Step 3) Engaged: a time to plan for your wedding and broaden your relationship. Full faithfulness required.

Now, since this is so long already, I’m going to break it into at least two parts. Be sure to check back soon for the answers to the rest of the questions, and also dating restrictions and requirements I’ve written out for myself using Gods Word and what wisdom and discernment He has graciously granted me.

What do my readers think about the Dating -vs- Courtship controversy? Leave a (nice and respectful if you please) comment! 

12 thoughts on “Dating and Marrige: the Good, the Bad, and the Touchy (Part 1)

  1. Coming from a mom of 9 daughters (4 of which are married, 2 of them through the courtship process), I agree with your family’s steps. Our girls had known their future husbands as just one of the guys then that progressed to the “talking alot to each other” stage. The length of time varied by how well the girls knew the boys. They then asked to court (with the intention of marriage). This stage lasted about 4 months. Then they became engaged. Their engagements were short: 3 and 4 months respectively. (One of our daughters was just married on Friday!) Our only problem so far is that not all young men understand the concept of courtship. One of our daughters was being courted, but the young man has said he needs to step back to the friends stage; be sure your young man fully understands the seriousness of courtship. Blessings on you and thanks for this article! I look forward to reading more.

    Liked by 1 person

    • There are definitely different ways of going about courtship and I hoped I wouldn’t sound too offensive to someone who has chosen courtship, so thank you for your gracious words! It is very important to be clear about intentions and steps in a relationship and also the ability to communicate you won’t compromise, for both the guy and girl. Thank you so much for taking the time to comment Mrs Rogers!


  2. I think you are on point. The whole courtship thing is just so… extreme. I feel like it makes it into such a big, thought-consuming thing that it can be as jeopardizing in some ways as too loose of a relationship. God is orderly not unbalanced and he wants us to love Him and others, and enjoy human relationships of any type. So why would He want us to unnecessarily damper what should just be honesty and friendship if you really want to get to know someone. Frankly, I’m glad that whole fad seems to be passing!! 😀

    Liked by 1 person

  3. Wow this is awesome, I love that you are tackling a lot in this topic. I loved how my parents did it, we weren’t allowed to “date” or have a romantic relationship until we were 18. I hated it at the time but when I got older and started to date I went back and thanked my parents repeatedly. No matter what you are going to have drama, fights, and so on, men and women are so different, but waiting allowed me to be a kid and figure myself out (establish myself) before I added a second person to worry about in my life. We were definitely allowed to have friends of the opposite sex which I believe helped me a lot (I was way shy with guys when I was younger) with communicating with them. I think the most important thing is always remember God is number 1 in life and there are always things to do to keep people occupied in their relationships not to give in to the temptation of the flesh.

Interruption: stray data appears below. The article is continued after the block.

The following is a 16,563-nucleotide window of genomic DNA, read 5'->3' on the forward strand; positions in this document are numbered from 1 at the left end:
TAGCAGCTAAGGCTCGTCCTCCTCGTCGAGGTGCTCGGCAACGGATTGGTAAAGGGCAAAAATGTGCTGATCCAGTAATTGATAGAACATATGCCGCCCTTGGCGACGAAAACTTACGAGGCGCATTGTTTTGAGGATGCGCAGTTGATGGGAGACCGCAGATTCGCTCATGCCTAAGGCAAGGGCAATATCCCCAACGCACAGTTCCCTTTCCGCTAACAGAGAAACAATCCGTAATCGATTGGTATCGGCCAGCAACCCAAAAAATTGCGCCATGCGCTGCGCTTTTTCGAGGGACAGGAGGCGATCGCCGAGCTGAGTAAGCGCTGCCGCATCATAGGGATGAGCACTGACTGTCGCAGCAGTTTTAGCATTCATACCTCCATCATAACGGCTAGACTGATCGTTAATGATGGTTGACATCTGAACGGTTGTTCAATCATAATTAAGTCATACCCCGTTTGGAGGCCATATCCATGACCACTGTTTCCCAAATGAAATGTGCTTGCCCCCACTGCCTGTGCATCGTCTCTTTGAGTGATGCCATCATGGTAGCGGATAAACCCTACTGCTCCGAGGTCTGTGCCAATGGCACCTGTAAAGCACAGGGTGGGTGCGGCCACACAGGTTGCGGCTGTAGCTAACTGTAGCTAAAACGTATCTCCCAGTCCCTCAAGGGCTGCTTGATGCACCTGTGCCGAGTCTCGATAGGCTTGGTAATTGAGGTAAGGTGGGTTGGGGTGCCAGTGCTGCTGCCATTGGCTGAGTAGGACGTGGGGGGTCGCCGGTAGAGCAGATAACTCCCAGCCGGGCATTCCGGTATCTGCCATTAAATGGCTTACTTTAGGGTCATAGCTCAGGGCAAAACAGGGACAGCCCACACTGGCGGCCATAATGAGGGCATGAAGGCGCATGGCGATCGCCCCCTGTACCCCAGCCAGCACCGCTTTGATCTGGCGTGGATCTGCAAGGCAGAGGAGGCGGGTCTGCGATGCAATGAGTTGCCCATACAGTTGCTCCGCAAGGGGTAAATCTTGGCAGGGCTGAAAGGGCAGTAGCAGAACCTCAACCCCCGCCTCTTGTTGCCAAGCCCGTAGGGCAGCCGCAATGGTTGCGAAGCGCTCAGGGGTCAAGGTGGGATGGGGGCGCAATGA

Anyways in the end I was friends with my boyfriend before we dated for 6 years (it was getting to long, I don’t recommend 6 years) then got married. Now I am married to my best friend.
    I agreed with your take of awkward courting, and almost promising getting married to each other after 2 months or so. Definitely need more time for something that is so serious. The person that someone marries is one of the most important decision in anyone’s life. Hope I didn’t ramble!

    Liked by 1 person

    • No, you didn’t ramble! Thank you so much for leaving such a long comment! Your parents way of doing it sounds very good. There are some decisions my parents made in the past that I definitely disliked at the time, but now I’m so grateful to them for those decisions. I hope I’ll be obedient with my heart and not just with my actions to the decisions my parents make about dating and such, because I know it won’t always be easy! Once again, thank you for commenting! It means a lot to me! 😊❤️


  4. Great post. I love that you have taken the time to look at everything and set your own standards. I totally agree that Jill and Jessas’ courtships were SUUPER awkward, and I hated the formality (although I kind of assumed it was just for TV). I always just imagine starting a relationship in the future with being friends, and then if we are interested in each other, we could just talk about it with our parents but keep it fairly casual (i reeeeeaally

    Liked by 2 people